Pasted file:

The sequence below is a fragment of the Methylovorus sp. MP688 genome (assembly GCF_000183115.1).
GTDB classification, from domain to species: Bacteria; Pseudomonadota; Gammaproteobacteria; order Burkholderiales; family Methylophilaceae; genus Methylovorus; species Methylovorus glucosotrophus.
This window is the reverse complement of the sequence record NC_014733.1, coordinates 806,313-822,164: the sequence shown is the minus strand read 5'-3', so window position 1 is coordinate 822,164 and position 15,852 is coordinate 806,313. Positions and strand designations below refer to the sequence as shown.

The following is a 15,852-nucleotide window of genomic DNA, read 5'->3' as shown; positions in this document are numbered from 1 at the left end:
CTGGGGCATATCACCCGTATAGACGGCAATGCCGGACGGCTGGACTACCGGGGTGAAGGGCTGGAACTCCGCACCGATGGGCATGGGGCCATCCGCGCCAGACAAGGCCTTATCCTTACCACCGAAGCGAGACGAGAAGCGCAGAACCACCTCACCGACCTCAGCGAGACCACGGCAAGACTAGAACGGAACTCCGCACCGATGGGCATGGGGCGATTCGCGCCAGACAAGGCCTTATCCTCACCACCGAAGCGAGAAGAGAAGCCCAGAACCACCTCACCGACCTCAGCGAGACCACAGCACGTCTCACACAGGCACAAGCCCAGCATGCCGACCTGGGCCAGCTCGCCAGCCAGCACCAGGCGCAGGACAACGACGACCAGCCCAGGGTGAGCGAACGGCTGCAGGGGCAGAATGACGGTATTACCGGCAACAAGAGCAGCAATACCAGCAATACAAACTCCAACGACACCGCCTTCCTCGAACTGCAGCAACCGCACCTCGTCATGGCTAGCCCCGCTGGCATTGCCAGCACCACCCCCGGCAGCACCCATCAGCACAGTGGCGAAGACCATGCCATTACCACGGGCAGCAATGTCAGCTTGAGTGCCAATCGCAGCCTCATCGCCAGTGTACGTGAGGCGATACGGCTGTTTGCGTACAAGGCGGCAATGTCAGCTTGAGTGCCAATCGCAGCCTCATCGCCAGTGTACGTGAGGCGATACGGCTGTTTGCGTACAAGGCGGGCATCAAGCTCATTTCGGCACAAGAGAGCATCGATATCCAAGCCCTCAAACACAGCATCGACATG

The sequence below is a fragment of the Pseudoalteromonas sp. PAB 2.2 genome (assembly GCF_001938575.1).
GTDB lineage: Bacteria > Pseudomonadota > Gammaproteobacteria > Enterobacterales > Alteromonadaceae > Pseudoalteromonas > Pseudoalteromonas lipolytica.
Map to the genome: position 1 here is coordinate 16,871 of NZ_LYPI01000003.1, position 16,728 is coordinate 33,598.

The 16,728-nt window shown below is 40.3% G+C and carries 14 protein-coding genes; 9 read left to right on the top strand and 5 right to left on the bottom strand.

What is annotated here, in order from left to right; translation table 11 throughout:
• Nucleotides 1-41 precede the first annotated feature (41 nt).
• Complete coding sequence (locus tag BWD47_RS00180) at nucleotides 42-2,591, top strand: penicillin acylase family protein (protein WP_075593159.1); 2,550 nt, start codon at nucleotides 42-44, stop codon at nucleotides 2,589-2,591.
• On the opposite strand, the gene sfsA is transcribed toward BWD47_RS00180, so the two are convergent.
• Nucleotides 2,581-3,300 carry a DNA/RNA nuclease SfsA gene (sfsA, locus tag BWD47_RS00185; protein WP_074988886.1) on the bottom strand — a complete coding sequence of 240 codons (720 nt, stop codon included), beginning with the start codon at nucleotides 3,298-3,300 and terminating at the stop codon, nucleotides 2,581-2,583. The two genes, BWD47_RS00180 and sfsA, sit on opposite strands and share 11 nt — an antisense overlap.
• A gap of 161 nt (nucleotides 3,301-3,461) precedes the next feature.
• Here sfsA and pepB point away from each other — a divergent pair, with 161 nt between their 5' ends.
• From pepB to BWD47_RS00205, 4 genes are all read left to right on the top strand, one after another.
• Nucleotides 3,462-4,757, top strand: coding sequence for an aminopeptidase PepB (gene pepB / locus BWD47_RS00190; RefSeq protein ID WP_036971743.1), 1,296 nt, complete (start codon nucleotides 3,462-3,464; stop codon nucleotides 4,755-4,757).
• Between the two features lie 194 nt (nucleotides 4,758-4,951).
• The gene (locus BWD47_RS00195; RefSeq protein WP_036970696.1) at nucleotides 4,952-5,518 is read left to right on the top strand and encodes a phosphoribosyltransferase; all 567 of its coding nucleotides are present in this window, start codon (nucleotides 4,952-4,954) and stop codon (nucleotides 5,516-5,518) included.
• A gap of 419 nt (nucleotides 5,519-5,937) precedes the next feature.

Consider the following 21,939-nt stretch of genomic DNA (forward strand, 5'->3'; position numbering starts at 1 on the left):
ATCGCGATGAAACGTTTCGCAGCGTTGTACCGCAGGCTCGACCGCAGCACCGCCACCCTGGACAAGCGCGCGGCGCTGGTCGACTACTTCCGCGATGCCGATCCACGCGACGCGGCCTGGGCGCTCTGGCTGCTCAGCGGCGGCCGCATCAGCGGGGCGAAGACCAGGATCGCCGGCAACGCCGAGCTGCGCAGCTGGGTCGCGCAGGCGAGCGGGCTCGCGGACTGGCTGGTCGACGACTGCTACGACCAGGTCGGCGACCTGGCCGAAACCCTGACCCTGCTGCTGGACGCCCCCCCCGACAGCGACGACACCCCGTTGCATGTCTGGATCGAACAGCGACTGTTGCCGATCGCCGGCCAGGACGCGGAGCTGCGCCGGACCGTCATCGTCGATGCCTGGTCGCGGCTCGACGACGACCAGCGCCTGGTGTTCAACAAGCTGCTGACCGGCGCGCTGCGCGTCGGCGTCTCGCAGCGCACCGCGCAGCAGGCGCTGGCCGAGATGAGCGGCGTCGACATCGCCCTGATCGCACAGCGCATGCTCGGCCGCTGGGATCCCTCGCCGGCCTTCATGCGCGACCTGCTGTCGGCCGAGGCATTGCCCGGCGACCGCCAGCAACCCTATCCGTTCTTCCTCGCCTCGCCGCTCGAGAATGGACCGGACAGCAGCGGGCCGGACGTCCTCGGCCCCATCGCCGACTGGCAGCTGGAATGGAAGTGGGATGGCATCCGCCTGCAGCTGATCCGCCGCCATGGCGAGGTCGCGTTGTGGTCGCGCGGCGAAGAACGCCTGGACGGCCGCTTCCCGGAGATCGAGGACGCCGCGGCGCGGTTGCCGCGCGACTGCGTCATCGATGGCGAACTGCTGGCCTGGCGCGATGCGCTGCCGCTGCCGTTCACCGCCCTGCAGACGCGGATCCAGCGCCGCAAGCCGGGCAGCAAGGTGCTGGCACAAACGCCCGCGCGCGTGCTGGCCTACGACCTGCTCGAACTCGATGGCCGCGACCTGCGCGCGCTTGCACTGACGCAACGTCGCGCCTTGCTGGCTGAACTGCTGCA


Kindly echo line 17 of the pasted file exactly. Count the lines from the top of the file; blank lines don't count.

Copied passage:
• From pepB to BWD47_RS00205, 4 genes are all read left to right on the top strand, one after another.